Bullsh**, says Pinker, it is only the human being trying to understand itself. The real deal is: we have really no idea what constitutes our current personal traits, although genetics is a major part, no doubt. But the nature-nurture matrix is necessary to delve into, since we never really know when and how culture really affects a personal trait or decision we make. Psychologist Judith Rich Harris have, for example, stressed the random ”accidents” in life, dropping a ball or getting dumped by your high school sweatheart. This then translates as an event that catered to your genetic predisposition making you forget some things and remembering other, more vividly.

But important is also to stress the academic fallacies sneaking into this discussion, Pinker mentions a few and but let me also add one important fallacy theory – the Winner’s curse in academic publishing as John Ioannidis writes in PLoS. This principle uses the economic notion of the Winner’s curse looking at the possible exaggeration by researchers when seeking to publish their stuff. By then overselling themselves they might be trumpeting dramatic results that might sound very good, but later prove to be false. the truth might not be as likable or sellable as the exaggeration.

design darwin

Linda Rapell goes Darwin

From the other side of the ring, Swedish design historian, Linda Rampell, offers an interesting freestyle of the commercial and aesthetic components of who we are, or would like to be, in her book The Design darwinism. In it she surfaces the consumption of design as an important formation of homo kapitalismus, the new humanoid she tries to delineate. The most interesting notion of Rampell is that we are producers as well as consumers of the self: we buy our identity, skin color and cultural status, but we likewise try to sell this product that is me, to our peer group and the surrounding society. She also does a little Deleuze-hating by interpreting his his notion of the ”self as becoming” as a fact that further iterates today’s consuming of multi-identities. Wonder what Gilles would think of that!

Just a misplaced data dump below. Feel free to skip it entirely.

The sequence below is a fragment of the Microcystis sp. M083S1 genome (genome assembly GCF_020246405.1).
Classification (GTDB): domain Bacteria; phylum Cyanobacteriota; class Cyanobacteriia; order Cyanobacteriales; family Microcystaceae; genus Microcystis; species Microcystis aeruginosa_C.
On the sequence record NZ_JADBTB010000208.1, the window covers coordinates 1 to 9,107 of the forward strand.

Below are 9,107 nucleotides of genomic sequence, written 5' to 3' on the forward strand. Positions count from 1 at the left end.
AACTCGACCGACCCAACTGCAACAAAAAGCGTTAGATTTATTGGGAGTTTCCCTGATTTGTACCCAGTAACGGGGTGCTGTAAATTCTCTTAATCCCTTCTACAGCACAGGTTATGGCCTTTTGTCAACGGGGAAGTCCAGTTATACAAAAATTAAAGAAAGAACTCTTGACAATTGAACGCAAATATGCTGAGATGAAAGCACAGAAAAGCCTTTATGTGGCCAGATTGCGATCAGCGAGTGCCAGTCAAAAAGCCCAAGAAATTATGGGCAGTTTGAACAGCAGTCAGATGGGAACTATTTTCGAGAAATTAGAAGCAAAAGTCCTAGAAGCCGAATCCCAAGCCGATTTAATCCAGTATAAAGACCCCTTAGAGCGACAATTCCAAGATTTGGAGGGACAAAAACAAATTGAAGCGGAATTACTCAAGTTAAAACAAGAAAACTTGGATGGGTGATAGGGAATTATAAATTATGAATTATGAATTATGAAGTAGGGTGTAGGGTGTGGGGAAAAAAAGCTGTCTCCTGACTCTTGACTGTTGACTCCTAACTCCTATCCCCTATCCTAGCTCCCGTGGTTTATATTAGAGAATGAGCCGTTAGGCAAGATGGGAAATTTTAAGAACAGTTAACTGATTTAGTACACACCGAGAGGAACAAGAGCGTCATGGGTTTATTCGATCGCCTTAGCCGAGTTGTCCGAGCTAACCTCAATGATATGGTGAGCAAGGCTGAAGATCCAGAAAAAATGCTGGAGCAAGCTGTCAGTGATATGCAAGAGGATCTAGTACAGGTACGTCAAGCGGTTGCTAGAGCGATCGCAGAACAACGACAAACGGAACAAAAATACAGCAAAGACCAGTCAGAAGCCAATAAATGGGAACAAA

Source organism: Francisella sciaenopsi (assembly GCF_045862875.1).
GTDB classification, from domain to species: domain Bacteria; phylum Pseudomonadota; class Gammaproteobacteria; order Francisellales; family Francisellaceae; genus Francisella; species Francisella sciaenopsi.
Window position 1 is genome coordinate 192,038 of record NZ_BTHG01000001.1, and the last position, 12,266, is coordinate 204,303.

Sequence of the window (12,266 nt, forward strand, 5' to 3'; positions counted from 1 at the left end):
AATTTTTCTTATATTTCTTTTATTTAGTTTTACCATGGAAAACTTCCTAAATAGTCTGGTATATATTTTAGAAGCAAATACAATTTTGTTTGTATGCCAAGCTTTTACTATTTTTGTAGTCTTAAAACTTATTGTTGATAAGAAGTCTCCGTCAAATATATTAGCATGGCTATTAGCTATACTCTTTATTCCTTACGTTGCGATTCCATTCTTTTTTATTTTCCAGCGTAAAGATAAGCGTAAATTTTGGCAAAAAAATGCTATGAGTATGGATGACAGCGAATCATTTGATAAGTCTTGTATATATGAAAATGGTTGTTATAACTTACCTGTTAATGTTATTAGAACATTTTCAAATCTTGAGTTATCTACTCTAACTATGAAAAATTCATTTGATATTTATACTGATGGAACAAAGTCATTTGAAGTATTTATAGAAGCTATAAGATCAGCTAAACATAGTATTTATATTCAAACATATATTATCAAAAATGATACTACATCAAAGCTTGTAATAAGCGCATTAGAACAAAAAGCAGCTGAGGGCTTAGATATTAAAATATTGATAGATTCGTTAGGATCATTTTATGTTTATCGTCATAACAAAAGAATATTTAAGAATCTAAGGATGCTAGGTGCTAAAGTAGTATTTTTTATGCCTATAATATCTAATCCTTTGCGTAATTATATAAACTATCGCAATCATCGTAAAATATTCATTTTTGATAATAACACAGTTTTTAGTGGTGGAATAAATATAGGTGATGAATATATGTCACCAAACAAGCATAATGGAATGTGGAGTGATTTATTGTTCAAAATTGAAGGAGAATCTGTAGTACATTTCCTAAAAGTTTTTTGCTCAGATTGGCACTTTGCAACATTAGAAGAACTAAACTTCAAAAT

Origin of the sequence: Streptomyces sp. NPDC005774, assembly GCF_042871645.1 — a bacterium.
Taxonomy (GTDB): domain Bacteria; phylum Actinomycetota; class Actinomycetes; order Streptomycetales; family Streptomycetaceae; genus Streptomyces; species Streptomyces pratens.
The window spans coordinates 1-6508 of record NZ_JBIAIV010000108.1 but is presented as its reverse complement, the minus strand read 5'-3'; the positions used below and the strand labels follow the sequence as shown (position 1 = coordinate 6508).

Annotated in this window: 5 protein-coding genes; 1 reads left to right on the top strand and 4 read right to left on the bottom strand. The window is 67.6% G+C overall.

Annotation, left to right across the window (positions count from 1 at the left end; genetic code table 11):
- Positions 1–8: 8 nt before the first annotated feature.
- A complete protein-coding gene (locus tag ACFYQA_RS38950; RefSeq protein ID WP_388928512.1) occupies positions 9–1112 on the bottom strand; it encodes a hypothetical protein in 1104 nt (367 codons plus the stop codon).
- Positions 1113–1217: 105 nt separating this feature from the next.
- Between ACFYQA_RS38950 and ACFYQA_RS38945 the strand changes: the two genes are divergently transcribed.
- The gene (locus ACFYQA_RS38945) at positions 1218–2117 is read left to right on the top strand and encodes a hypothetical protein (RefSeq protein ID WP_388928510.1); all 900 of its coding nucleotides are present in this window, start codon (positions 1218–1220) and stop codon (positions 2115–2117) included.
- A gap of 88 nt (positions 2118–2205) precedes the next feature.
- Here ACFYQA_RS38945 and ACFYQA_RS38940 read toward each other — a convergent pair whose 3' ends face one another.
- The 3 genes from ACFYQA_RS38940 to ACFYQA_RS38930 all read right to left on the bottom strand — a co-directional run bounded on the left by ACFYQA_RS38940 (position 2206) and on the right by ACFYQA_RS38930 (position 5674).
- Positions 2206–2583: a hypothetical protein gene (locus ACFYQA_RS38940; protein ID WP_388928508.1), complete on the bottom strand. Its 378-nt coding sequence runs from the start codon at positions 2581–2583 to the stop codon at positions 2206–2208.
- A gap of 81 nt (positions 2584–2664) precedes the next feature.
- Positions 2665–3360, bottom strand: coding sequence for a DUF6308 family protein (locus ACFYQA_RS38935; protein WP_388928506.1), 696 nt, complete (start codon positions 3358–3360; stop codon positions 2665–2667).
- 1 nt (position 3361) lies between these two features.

Anyway: Looking forward to read her next books on the subject, even though this first one was a bit basic. Ending here with a comforting paragraph by Pinker:

Forget the “Gattaca” corporations that scan people’s DNA to assign them to castes, the employers or suitors who hack into your genome to find out what kind of worker or spouse you’d make. Let them try; they’d be wasting their time.

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The way the Brain Buys

 

Andreas Gursky taps in on consumption

Artist Andreas Gursky taps in on consumption

The finest newsprint on the planet, The Economist, ended the year of 2008 with a great story on why we buy the things we are compelled to buy especially around holidays, and the scary tactics of Wal-Mart and Sainsbury’s when they employ neuroeconomics in the marketplace. The problem as I see it relies mostly in the pushing forward of the concept of privacy, the same could be argued in relation to the fundamentals of personal advertising of the kinds used mostly in new media. Remember the  parellel with the Google debate and how The Evil One they are monitoring you in full, whether you enjoy it or not. Articles Here and here.